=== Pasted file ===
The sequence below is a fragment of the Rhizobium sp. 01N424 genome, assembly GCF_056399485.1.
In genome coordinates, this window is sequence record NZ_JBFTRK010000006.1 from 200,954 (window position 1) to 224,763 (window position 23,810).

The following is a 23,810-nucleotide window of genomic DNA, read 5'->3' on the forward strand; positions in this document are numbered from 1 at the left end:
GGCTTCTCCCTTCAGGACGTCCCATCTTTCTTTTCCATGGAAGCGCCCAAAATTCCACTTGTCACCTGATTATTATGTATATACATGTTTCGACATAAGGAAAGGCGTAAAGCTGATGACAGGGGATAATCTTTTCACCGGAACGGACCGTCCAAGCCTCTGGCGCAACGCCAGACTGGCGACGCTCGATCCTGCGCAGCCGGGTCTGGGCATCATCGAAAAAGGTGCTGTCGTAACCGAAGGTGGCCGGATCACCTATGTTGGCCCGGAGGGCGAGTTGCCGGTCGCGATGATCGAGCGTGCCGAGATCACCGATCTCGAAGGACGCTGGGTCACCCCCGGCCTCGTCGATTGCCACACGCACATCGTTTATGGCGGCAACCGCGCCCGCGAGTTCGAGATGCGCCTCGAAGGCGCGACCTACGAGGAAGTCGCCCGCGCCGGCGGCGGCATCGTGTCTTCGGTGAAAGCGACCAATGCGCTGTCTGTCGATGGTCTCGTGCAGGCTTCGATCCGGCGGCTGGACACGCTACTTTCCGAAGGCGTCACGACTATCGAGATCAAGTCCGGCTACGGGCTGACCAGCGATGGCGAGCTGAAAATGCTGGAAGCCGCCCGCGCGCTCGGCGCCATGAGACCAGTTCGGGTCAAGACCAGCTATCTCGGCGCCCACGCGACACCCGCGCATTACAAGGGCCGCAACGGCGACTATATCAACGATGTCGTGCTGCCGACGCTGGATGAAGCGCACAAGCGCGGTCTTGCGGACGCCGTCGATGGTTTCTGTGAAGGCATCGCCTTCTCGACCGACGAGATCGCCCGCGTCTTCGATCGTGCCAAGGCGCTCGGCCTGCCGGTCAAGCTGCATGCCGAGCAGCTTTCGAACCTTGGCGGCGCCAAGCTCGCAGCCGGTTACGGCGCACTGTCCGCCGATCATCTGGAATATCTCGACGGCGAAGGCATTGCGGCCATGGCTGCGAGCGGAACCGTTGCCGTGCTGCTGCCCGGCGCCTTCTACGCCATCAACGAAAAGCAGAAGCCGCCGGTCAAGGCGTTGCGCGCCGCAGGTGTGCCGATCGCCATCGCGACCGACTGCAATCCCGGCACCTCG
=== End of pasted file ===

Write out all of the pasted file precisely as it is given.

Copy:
The sequence below is a fragment of the Rhizobium sp. 01N424 genome, assembly GCF_056399485.1.
In genome coordinates, this window is sequence record NZ_JBFTRK010000006.1 from 200,954 (window position 1) to 224,763 (window position 23,810).

The following is a 23,810-nucleotide window of genomic DNA, read 5'->3' on the forward strand; positions in this document are numbered from 1 at the left end:
GGCTTCTCCCTTCAGGACGTCCCATCTTTCTTTTCCATGGAAGCGCCCAAAATTCCACTTGTCACCTGATTATTATGTATATACATGTTTCGACATAAGGAAAGGCGTAAAGCTGATGACAGGGGATAATCTTTTCACCGGAACGGACCGTCCAAGCCTCTGGCGCAACGCCAGACTGGCGACGCTCGATCCTGCGCAGCCGGGTCTGGGCATCATCGAAAAAGGTGCTGTCGTAACCGAAGGTGGCCGGATCACCTATGTTGGCCCGGAGGGCGAGTTGCCGGTCGCGATGATCGAGCGTGCCGAGATCACCGATCTCGAAGGACGCTGGGTCACCCCCGGCCTCGTCGATTGCCACACGCACATCGTTTATGGCGGCAACCGCGCCCGCGAGTTCGAGATGCGCCTCGAAGGCGCGACCTACGAGGAAGTCGCCCGCGCCGGCGGCGGCATCGTGTCTTCGGTGAAAGCGACCAATGCGCTGTCTGTCGATGGTCTCGTGCAGGCTTCGATCCGGCGGCTGGACACGCTACTTTCCGAAGGCGTCACGACTATCGAGATCAAGTCCGGCTACGGGCTGACCAGCGATGGCGAGCTGAAAATGCTGGAAGCCGCCCGCGCGCTCGGCGCCATGAGACCAGTTCGGGTCAAGACCAGCTATCTCGGCGCCCACGCGACACCCGCGCATTACAAGGGCCGCAACGGCGACTATATCAACGATGTCGTGCTGCCGACGCTGGATGAAGCGCACAAGCGCGGTCTTGCGGACGCCGTCGATGGTTTCTGTGAAGGCATCGCCTTCTCGACCGACGAGATCGCCCGCGTCTTCGATCGTGCCAAGGCGCTCGGCCTGCCGGTCAAGCTGCATGCCGAGCAGCTTTCGAACCTTGGCGGCGCCAAGCTCGCAGCCGGTTACGGCGCACTGTCCGCCGATCATCTGGAATATCTCGACGGCGAAGGCATTGCGGCCATGGCTGCGAGCGGAACCGTTGCCGTGCTGCTGCCCGGCGCCTTCTACGCCATCAACGAAAAGCAGAAGCCGCCGGTCAAGGCGTTGCGCGCCGCAGGTGTGCCGATCGCCATCGCGACCGACTGCAATCCCGGCACCTCG